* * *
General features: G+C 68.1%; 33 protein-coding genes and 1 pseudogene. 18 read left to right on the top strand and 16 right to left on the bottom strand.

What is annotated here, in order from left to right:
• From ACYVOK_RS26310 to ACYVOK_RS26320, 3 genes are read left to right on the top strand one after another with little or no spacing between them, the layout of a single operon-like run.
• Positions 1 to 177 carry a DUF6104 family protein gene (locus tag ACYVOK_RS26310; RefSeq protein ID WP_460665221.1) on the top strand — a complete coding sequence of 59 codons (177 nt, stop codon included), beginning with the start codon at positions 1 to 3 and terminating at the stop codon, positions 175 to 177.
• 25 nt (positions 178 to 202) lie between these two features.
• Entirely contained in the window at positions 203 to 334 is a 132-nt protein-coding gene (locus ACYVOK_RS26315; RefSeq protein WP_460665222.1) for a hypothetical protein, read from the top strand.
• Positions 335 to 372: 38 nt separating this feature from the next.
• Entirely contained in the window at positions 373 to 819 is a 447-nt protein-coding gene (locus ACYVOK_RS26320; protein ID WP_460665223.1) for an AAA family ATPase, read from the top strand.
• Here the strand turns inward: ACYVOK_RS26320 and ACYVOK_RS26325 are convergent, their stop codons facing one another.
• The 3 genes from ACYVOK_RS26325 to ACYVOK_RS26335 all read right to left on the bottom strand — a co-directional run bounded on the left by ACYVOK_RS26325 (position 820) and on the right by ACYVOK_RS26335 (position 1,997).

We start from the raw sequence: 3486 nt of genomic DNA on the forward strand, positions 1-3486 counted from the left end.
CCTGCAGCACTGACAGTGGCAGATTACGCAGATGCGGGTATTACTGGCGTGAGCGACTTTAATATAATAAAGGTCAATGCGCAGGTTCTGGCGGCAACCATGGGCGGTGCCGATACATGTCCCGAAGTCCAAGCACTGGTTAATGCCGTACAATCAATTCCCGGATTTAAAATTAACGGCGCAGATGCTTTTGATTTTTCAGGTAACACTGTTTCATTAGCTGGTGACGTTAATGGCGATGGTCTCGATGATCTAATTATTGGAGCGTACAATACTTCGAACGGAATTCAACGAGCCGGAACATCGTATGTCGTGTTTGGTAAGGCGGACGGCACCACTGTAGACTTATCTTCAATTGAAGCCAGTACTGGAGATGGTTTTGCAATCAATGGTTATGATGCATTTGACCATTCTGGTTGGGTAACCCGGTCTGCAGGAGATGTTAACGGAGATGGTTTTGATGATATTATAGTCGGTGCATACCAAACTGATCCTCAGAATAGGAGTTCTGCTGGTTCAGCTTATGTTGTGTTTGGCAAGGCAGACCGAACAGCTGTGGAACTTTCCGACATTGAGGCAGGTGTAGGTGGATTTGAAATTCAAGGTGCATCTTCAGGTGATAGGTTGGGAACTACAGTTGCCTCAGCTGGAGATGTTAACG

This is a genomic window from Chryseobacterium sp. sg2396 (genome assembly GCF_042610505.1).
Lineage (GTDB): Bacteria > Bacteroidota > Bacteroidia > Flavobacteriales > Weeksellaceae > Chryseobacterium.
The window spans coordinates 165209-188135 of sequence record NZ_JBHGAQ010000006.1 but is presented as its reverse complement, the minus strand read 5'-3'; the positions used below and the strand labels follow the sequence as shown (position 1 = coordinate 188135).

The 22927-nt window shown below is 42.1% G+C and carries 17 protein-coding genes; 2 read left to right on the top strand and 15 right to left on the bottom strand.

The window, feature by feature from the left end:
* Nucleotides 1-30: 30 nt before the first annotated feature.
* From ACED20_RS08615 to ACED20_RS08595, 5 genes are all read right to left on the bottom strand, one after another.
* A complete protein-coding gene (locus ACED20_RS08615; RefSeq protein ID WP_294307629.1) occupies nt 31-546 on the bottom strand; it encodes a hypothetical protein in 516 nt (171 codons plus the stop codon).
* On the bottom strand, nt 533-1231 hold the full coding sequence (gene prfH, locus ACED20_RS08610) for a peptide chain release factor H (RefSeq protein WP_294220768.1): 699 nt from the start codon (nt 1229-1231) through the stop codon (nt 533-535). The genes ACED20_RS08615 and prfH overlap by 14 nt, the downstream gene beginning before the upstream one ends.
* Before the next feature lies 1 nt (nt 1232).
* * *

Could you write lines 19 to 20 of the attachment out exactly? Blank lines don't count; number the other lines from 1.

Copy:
* From ACED20_RS08615 to ACED20_RS08595, 5 genes are all read right to left on the bottom strand, one after another.
* A complete protein-coding gene (locus ACED20_RS08615; RefSeq protein ID WP_294307629.1) occupies nt 31-546 on the bottom strand; it encodes a hypothetical protein in 516 nt (171 codons plus the stop codon).